For the past couple of months, I've survived almost entirely on pastries.
There is a distinct line on my fingernails indicating my change in diet, and though my health worries me occasionally, for the most part, I'm fascinated by the prospect of living the rest of my life on sweet, buttery breads.
When it's time to eat, and I crave a croissant, a cinnamon twist or a cookie, Cerrillos Road is not the first place I think to go. However, now that I've tried the treats at Panadería Zaragoza (3277 Cerrillos Road, 471-9383), I'm determined to make the trek more often.
A stand-alone building near Walmart, Zaragoza opened six years ago under the management of Arturo Vega and his wife, Ramona. The Vegas and their bakers make their sweet breads in a kitchen separate, but open to, the shop itself.
A large display case lines the right wall from floor to ceiling and is filled with the most overwhelming and delicious assortment of pan dulce.
This is my first time in a Mexican panadería and, as I stand and gawk at the options, I take a lesson from other customers as they collect their breads. Each grabs a cafeteria tray and a pair of tongs. With the tongs, the customer selects various pastries, puts them on the tray and takes them to the counter, where Ramona counts the sweet selections.
By the time I'm through, my tray is covered in sugary shapes.
The rebenada de mantequilla, or "butter slice," is baked in the shape of a log-like sheet. Each slice is as light and soft as angel cake, and frosted on one side with a layer of sugar-sprinkled butter. Its taste is delicate and not too sweet. The cuernito de canela, or cinnamon croissant, is dense with butter and flour—and the thick layer of sugar crystals that covers the dough sparkles like snow. In taste, it reminds me of a Christmas cookie, but it flakes more like a pastry. Galletita de grajea, a large sugar cookie that's covered in small rainbow sprinkles and tastes slightly of orange, sits beside the croissant and below solid, pink cookies that look like they belong in a little girl's dream world.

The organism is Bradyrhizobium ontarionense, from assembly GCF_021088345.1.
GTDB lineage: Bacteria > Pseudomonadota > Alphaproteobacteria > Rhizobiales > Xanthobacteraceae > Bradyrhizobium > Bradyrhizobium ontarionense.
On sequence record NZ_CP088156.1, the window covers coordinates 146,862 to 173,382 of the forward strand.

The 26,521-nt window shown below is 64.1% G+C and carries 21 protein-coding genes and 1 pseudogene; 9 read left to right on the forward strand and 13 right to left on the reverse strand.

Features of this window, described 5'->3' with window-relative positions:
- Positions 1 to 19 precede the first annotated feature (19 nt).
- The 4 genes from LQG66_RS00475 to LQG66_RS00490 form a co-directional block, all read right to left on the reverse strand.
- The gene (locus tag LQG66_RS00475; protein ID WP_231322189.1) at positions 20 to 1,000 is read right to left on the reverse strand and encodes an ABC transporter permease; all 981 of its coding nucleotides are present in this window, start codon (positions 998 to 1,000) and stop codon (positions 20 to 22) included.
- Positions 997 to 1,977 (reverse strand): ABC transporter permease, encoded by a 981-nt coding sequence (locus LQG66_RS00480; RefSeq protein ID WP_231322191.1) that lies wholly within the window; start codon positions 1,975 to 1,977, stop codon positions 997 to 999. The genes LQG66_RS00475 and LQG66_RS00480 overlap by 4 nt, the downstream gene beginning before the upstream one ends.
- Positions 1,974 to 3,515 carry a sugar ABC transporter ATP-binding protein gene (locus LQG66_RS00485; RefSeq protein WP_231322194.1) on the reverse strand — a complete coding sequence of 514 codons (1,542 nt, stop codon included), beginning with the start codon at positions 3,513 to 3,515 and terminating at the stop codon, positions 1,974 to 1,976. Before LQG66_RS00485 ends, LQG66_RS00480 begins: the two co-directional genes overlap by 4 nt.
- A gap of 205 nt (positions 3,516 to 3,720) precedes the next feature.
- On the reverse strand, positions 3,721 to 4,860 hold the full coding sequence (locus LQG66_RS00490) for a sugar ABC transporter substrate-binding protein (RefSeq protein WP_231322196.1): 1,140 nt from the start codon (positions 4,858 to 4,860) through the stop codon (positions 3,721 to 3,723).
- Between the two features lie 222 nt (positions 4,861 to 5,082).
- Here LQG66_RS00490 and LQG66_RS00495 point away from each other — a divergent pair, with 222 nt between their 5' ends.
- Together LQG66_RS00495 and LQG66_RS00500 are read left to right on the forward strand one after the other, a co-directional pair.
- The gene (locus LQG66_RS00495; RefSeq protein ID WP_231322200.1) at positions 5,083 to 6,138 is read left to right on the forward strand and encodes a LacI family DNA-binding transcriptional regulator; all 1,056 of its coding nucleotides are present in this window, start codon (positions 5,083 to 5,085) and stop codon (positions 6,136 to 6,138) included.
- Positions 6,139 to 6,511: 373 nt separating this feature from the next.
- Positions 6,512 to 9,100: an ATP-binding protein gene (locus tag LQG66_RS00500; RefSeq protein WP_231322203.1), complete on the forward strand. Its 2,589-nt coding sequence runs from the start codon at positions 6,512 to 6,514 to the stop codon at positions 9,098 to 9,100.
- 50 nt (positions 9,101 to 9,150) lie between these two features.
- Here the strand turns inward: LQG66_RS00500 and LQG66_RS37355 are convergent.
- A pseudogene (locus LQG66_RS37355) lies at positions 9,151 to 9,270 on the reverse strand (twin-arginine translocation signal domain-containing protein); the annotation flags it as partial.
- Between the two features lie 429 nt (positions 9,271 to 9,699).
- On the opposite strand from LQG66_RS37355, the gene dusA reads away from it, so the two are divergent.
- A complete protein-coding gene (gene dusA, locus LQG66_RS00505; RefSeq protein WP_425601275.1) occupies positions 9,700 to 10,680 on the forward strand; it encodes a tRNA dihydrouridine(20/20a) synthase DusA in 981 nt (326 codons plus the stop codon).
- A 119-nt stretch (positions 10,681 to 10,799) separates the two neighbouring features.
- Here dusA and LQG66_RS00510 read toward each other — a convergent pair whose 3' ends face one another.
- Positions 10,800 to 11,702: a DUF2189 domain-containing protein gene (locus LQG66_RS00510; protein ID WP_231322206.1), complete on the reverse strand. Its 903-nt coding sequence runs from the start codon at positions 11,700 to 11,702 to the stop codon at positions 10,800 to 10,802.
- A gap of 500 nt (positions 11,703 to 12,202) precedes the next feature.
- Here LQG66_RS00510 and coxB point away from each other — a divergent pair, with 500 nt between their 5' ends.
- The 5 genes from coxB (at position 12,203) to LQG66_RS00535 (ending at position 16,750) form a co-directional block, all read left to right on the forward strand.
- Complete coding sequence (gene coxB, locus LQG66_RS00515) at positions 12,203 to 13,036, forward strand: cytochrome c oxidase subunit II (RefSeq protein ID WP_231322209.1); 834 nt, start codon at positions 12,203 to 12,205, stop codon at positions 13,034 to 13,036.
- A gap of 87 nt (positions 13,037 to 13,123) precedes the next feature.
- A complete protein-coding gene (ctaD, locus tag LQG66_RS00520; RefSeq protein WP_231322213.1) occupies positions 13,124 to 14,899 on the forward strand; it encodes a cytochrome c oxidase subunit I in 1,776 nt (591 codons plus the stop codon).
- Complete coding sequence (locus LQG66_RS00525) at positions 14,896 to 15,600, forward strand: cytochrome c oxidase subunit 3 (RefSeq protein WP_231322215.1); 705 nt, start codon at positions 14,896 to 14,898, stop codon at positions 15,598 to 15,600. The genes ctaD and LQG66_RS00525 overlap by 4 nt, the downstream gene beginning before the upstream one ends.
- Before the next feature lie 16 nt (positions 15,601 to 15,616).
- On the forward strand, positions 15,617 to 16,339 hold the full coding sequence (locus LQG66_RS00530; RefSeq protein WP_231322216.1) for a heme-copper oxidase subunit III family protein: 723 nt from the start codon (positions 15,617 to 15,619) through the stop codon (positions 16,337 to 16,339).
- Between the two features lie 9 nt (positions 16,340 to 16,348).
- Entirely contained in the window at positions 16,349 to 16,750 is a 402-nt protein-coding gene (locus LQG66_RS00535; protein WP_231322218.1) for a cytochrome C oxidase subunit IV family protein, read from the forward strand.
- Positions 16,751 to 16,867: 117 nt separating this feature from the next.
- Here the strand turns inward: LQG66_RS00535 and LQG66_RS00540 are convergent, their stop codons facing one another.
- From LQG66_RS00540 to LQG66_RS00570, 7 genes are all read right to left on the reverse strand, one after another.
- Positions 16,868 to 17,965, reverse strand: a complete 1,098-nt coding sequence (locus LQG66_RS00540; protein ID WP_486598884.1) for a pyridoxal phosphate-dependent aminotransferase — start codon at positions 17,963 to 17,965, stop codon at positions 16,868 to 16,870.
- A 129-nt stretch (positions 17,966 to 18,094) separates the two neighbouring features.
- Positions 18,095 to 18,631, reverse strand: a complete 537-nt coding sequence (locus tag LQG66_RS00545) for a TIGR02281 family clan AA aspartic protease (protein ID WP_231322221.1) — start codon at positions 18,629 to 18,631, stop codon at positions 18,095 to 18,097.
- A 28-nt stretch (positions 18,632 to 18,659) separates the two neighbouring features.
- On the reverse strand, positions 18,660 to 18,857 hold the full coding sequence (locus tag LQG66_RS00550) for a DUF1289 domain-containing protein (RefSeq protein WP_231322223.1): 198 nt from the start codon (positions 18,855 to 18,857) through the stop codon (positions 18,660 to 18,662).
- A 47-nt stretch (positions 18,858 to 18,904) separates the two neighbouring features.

There's the concha, a soft seashell-shaped pastry that tastes like coffee cake; oreja, puff pastry that's twisted, glazed and shaped like an elephant ear; and churros. The churro is the best I've ever had—soft, cream-filled, sugarcoated, chewy and moist.
The empanada de crema, with just the slightest hint of lemon, is to die for. But if you prefer a fruit filling, try the apricot, apple or pineapple. And if, like me, your pastry habit keeps you vegetable-deprived, there's pumpkin and sweet potato empanadas; tacos (four for $6.50 and accompanied by a side of rice and beans) and hearty burritos ($4).
The durazno, or peach, is a pink, ball-shaped cookie covered in coconut and filled, not with peach, but with a layer of coconut and strawberry.
Every pastry—no matter the color or the size, no matter that it's fluffy and light or dense and filled with cream or fruit—costs 80 cents. It's worth trying all of them.
I ask Ramona what the best pastry is. "That's a hard one," she says in Spanish. "Everything is good." But she leads me and my translator, SFR A&C Editor Enrique Limón, to the display case and points at what looks like a muffin—one that, until now, I've entirely overlooked. It's the "keki," she tells me. I add one to my tray.
Later, I try the nut-filled cupcake, and it's true: Though the concha, the cuernito and the galletita are dazzling in their sugary beauty, the humble keki cupcake is simple and perfect—the nuts, rather than the sugar, make it sweet.
When he tries it, Enrique says it best: "Oh my God! There's just something familiar about having that taste of sweet nut in your mouth—nothing's quite like it."
At a Glance
Serving: über sweet morsels and more
Menu: pan dulce, tacos and burritos daily; menudo and barbacoa on the weekends
Best bet: the keki